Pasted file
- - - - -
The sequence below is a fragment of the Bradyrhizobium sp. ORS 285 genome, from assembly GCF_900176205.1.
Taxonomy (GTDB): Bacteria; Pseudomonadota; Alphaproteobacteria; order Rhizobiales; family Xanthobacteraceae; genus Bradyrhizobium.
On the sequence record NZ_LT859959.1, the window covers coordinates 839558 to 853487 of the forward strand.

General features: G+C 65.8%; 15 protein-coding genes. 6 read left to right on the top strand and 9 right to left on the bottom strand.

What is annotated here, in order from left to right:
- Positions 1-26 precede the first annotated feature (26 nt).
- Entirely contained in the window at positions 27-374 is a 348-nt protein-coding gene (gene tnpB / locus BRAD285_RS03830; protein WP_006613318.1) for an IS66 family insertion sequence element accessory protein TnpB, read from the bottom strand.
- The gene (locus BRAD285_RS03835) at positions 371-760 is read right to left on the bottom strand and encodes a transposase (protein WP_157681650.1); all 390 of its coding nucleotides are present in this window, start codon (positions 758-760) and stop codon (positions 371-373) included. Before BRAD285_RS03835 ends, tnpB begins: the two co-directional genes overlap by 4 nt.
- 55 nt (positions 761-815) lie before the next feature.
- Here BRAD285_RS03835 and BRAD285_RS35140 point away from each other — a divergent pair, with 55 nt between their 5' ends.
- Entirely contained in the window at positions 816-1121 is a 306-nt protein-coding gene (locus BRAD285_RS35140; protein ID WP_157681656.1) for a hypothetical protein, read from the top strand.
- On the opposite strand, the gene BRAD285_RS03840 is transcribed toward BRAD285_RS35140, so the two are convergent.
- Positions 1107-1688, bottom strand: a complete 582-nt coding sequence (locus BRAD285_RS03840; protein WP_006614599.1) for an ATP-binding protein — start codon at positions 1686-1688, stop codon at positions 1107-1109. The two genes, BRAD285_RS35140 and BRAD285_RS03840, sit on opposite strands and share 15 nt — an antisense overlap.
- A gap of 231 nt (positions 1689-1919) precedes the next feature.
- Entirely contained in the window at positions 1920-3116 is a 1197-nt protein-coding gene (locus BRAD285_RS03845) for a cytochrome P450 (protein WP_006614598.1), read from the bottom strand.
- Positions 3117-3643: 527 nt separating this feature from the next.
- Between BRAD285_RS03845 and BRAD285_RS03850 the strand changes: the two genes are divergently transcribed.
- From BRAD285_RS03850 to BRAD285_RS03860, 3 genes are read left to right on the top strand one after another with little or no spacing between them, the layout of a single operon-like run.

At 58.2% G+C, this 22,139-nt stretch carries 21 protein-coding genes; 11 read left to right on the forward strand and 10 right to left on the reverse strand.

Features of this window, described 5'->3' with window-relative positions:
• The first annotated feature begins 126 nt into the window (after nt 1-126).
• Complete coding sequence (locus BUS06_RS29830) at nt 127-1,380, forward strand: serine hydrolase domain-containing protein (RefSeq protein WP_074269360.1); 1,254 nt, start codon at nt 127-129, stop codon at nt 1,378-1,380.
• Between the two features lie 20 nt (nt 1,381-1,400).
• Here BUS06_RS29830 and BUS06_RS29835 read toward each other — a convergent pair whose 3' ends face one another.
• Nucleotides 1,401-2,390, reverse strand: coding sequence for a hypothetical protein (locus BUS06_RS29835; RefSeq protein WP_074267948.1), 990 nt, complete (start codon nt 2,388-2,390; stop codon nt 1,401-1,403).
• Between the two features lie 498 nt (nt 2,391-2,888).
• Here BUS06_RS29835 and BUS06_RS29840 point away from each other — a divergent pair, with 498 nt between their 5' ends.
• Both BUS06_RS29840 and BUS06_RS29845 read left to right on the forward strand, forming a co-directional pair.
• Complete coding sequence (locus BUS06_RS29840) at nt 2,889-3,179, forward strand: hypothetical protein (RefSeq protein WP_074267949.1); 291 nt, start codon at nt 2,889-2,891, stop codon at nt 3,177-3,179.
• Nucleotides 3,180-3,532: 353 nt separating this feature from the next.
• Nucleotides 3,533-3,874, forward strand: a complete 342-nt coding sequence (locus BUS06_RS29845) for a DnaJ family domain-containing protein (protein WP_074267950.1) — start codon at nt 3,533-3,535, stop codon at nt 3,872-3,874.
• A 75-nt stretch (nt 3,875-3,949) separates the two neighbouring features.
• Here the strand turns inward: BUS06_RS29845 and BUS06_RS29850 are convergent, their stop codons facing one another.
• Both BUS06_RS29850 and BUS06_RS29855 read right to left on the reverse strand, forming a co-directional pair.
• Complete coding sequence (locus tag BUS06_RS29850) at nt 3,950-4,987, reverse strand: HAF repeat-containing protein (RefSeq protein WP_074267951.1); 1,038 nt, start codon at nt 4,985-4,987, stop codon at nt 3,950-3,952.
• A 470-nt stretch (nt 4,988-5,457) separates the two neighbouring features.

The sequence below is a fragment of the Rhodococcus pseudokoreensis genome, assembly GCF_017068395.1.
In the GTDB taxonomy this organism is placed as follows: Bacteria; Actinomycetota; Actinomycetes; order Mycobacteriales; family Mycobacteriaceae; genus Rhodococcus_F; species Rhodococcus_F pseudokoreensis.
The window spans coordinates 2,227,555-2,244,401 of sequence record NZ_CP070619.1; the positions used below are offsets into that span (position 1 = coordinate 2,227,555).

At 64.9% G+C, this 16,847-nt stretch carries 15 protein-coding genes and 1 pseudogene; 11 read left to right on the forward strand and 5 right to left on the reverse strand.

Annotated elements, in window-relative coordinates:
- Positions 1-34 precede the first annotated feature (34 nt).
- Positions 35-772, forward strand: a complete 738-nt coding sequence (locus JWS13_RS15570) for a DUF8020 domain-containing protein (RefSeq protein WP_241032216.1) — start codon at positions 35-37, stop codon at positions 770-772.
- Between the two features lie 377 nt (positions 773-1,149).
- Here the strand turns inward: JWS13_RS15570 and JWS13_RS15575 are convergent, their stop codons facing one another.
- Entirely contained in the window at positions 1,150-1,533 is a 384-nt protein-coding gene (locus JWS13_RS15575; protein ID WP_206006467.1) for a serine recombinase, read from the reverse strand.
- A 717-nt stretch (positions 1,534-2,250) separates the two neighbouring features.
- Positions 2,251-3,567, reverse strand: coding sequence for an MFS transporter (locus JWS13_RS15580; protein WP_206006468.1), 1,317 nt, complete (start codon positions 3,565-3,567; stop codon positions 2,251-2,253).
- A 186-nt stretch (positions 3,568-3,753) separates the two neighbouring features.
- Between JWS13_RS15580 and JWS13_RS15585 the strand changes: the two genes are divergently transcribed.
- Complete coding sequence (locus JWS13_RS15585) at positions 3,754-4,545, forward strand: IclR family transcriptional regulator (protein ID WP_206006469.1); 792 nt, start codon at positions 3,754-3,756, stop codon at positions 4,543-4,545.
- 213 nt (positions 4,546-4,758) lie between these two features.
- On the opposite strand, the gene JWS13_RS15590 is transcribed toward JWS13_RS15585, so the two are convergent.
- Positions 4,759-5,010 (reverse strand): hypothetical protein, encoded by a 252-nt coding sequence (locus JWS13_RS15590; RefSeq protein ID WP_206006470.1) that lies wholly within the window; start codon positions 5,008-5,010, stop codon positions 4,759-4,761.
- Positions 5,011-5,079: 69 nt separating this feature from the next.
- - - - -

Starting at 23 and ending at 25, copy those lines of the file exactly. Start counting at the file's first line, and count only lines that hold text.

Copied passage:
• Between the two features lie 20 nt (nt 1,381-1,400).
• Here BUS06_RS29830 and BUS06_RS29835 read toward each other — a convergent pair whose 3' ends face one another.
• Nucleotides 1,401-2,390, reverse strand: coding sequence for a hypothetical protein (locus BUS06_RS29835; RefSeq protein WP_074267948.1), 990 nt, complete (start codon nt 2,388-2,390; stop codon nt 1,401-1,403).